Not nearly as romantic as "Lost in Austen", but the hefty thunderstorms that roared through Wednesday morning dumped a lot of rain and dropped a lot of lightning, both of which conspired to take RIPR's 102.7FM (and MVYradio's HD2) off the air for an hour or two.
As many of you know, RIPR owns and maintains the 1290AM site on the Providence/North Providence town line. Our NPR satellite downlink is there, and we lease the frequency to our friends at Latino Public Radio.
In the past, the site was largely a pond (Whipple Pond) with Douglas Ave forming part of a dam in the eastern corner. After the torrential rains of 2010, the dam broke and the pond drained. Now the West River flows freely through the site.
The National Weather Service has Rhode Island under a flood warning after a rainy weekend, and with more to come, the warning will last until Wednesday.
Forecasters are watching flooding rivers and streams across the state. Already the Pawcatuk River in Westerly is two feet above it’s seven foot flood stage. Both the Blackstone River in Woonsocket and the Pawtuxet River in Cranston, are about half a foot above their respective flood stages, and meteorologists expect waters to continue to rise.
The National Weather Service has extended flood warnings for the Pawtuxet and Pawcatuck Rivers. Over two inches of rain fell across many parts of Rhode Island Monday night, and more rain is expected Tuesday night.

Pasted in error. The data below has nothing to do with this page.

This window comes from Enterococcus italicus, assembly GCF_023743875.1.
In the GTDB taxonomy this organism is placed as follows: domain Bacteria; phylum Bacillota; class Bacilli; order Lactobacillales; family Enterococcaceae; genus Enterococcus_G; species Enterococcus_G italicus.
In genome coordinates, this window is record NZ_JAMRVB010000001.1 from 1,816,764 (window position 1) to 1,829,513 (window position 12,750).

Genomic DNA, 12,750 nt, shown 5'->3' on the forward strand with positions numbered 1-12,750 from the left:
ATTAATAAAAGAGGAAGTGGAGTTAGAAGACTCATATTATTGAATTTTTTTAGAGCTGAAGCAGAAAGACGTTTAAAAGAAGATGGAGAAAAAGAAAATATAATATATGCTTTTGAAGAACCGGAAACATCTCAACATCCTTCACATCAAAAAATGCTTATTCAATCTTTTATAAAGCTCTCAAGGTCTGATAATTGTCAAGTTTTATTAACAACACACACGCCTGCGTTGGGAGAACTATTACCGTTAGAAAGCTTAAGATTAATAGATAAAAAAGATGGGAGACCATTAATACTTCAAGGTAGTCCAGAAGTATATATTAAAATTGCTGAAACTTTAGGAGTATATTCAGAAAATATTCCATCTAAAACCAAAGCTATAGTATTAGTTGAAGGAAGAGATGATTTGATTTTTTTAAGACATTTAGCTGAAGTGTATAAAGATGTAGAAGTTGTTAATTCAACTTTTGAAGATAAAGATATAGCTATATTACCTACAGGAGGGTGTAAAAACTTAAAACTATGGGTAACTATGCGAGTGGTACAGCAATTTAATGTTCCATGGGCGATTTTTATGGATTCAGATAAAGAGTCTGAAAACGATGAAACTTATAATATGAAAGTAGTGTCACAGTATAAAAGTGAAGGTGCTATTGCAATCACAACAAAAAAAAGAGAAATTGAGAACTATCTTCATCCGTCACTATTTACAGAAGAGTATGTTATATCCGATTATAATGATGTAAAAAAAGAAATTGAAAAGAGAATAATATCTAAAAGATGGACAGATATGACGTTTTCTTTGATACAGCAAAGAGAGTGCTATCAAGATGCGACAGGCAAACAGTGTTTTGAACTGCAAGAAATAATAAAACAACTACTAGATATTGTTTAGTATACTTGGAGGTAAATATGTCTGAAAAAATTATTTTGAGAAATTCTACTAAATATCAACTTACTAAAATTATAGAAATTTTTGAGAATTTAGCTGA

This is the sound of the Pawtuxet River in Cranston, which is still rising due to heavy rain. Flood stage is for the Pawtuxet is 9 feet. The National Weather Service projects it will reach 11 feet by Wednesday afternoon.
This week is Flood Awareness Week. The week is a partnership between the Federal Emergency Management Agency and the National Oceanic Atmospheric Administration, and encourages New England residents to be vigilant as we enter into our rainier seasons.
This month marks the third anniversary of the major flooding that hit the Rhode Island, which resulted in damage statewide.
Higher education is bracing for possible cuts in research funding. A representative of the NRA says RI does not need any more regulation to control gun violence. These stories and more on the RIPR Morning News Podcast. Plus...
The list is long of potential implications to RI if the so-called sequestration kicks in, from longer lines at the airport to job loss to less educational research. Scott MacKay reviews what might be in our future.
(PROVIDENCE, RI) Rhode Island’s congressional delegation says a little more than a million dollars in federal funding is on its way to buy property in Westerly. The plan is to turn land along Canal Street into open green space.
The $1.1 million in federal funding will go toward the purchase of five residences and three pieces of non-residential property on Canal Street in Westerly’s north end. The area floods often and was severely damaged during the big flood of 2010. The plan is to demolish the homes and turn the land into wetlands.